The total production volume for grain and oilseeds is highly dependent on factors such as weather, crop production cycles, and shift in global demand. Grain and Oilseed futures contracts are often used as price risk management and price discovery tools.
Canola Futures- Canola is currently considered an American cash crop, and although the U.S. is a net consumer of canola oil, major customers include Japan, Mexico, and China.
Corn Futures- Corn is undoubtedly the most-grown crop in the U.S. today. The U.S. grows corn on such an enormous scale (333 million tonnes) that we produce almost three times more tonnes than the next leading country, China.
Oat Futures- The U.S. grows large quantities of oats and therefore continuously ranks in the top ten oats producers compiled by the Food and Agriculture Organization.
Rough Rice Futures- Rice is the staple food for the world's two largest populations and fastest growing economies: India and China. Because it is such a necessity for literally billions of people, many traders and speculators find rough rice an attractive commodity to invest in.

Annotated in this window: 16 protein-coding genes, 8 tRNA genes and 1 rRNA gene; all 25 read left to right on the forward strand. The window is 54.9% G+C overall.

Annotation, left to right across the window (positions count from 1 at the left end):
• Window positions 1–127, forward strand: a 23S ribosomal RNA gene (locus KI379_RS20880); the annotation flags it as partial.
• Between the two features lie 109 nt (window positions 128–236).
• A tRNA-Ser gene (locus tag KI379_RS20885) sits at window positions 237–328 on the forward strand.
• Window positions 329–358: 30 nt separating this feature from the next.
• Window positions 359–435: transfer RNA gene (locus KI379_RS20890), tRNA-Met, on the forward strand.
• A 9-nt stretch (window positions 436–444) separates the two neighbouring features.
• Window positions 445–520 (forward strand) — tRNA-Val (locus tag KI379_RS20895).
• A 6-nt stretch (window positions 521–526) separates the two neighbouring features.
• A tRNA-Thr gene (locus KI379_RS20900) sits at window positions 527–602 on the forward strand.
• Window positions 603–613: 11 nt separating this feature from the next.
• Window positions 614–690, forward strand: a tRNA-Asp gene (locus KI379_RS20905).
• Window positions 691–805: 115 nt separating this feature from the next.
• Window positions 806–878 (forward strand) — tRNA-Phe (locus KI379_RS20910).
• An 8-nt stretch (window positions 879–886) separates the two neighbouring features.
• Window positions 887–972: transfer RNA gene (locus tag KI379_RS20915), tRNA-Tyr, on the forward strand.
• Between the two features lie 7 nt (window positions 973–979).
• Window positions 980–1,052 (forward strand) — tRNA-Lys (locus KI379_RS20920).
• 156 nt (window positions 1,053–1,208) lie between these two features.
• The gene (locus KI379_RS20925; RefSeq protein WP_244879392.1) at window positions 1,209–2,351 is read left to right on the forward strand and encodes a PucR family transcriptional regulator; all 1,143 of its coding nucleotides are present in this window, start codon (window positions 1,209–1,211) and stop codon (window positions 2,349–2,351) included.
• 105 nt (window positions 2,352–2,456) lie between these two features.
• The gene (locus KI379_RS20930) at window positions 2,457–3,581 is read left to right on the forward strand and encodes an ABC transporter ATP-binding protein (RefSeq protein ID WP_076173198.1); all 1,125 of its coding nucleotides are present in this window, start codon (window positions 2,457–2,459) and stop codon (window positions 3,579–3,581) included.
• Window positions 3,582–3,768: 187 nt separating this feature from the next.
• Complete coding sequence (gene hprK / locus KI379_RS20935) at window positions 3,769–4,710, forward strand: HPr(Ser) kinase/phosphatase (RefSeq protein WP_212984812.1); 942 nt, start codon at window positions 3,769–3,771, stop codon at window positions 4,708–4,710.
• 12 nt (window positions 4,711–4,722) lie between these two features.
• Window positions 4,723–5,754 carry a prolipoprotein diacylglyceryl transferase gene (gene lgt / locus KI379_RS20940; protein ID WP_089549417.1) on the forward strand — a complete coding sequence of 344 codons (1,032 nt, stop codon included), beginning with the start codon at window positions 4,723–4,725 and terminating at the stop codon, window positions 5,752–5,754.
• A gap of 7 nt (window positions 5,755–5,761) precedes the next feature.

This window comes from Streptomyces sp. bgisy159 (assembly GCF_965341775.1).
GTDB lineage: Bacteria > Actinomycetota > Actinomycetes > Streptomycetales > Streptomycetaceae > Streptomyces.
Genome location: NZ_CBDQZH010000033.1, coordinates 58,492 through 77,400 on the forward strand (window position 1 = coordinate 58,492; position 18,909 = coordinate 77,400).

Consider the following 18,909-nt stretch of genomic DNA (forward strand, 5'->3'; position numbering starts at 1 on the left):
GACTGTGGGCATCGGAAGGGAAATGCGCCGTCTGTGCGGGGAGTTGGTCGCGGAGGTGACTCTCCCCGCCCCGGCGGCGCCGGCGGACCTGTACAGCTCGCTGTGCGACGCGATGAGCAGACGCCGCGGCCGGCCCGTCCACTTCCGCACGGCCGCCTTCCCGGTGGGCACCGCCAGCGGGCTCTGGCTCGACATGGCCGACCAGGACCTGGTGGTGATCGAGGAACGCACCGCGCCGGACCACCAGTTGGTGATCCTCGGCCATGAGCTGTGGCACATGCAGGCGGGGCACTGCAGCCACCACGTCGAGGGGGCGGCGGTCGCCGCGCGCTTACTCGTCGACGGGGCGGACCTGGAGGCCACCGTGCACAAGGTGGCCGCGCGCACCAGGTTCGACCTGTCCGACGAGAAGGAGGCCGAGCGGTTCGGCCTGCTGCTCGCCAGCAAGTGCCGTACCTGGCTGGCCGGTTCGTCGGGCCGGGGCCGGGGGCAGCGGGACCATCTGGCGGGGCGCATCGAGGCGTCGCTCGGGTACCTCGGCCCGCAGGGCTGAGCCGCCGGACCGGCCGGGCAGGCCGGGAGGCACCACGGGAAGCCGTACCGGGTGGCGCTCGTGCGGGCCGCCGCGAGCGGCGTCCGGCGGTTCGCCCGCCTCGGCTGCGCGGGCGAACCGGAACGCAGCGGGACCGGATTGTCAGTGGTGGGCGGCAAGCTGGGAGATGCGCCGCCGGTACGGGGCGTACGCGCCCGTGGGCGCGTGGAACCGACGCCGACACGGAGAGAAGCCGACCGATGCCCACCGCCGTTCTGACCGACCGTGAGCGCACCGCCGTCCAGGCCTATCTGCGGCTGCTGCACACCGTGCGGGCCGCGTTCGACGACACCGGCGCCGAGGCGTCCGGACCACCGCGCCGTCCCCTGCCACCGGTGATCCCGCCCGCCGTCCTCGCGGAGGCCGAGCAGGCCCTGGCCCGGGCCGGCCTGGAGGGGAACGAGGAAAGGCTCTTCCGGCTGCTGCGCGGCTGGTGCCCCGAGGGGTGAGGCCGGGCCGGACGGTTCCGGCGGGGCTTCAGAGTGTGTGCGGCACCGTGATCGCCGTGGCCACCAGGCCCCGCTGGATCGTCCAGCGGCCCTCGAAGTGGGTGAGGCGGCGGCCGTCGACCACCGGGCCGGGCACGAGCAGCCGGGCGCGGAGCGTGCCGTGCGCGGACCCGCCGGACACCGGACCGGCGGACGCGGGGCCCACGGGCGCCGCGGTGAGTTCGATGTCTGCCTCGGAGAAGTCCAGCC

Soybean Futures- Soybeans were largely considered exclusively as an industrial product before the 1920's, but it has become one of the most active and popular markets to trade, and dominant oilseed in the U.S.
Soybean Meal Futures- Soybean meal has become a staple in livestock and poultry diets and is the world's choice for protein supplement due to its high protein levels, amino acid balance, and overall nutrient content.
Soybean Oil Futures- Soybean oil is actually common in everything from paints to insect repellents. On average, around 30-33 million tons of soybean oil is produced annually worldwide.
Wheat Futures- Wheat was the first crop to be cultivated on a grand scale and stored long-term, enabling the start of city-based societies and the dawning of civilization.